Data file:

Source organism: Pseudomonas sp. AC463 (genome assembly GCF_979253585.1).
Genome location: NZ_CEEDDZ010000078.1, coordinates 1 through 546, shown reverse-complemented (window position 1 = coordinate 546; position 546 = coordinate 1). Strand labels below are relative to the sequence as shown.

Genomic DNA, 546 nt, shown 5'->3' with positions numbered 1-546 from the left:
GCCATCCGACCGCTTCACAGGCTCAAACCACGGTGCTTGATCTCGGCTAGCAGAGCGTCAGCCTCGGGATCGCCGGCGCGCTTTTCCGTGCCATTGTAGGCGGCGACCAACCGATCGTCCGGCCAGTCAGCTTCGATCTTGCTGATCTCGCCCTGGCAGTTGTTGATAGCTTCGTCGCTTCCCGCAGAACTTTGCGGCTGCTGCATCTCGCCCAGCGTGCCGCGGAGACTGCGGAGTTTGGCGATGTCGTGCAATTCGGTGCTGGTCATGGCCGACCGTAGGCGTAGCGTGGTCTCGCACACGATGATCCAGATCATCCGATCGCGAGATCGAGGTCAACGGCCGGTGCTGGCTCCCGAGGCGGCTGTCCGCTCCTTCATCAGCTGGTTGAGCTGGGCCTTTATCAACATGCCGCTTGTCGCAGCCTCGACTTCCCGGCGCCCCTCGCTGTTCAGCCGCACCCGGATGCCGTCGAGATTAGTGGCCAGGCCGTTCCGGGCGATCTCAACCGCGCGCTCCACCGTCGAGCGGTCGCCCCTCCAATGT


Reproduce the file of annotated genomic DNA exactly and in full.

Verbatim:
Source organism: Pseudomonas sp. AC463 (genome assembly GCF_979253585.1).
Genome location: NZ_CEEDDZ010000078.1, coordinates 1 through 546, shown reverse-complemented (window position 1 = coordinate 546; position 546 = coordinate 1). Strand labels below are relative to the sequence as shown.

Genomic DNA, 546 nt, shown 5'->3' with positions numbered 1-546 from the left:
GCCATCCGACCGCTTCACAGGCTCAAACCACGGTGCTTGATCTCGGCTAGCAGAGCGTCAGCCTCGGGATCGCCGGCGCGCTTTTCCGTGCCATTGTAGGCGGCGACCAACCGATCGTCCGGCCAGTCAGCTTCGATCTTGCTGATCTCGCCCTGGCAGTTGTTGATAGCTTCGTCGCTTCCCGCAGAACTTTGCGGCTGCTGCATCTCGCCCAGCGTGCCGCGGAGACTGCGGAGTTTGGCGATGTCGTGCAATTCGGTGCTGGTCATGGCCGACCGTAGGCGTAGCGTGGTCTCGCACACGATGATCCAGATCATCCGATCGCGAGATCGAGGTCAACGGCCGGTGCTGGCTCCCGAGGCGGCTGTCCGCTCCTTCATCAGCTGGTTGAGCTGGGCCTTTATCAACATGCCGCTTGTCGCAGCCTCGACTTCCCGGCGCCCCTCGCTGTTCAGCCGCACCCGGATGCCGTCGAGATTAGTGGCCAGGCCGTTCCGGGCGATCTCAACCGCGCGCTCCACCGTCGAGCGGTCGCCCCTCCAATGT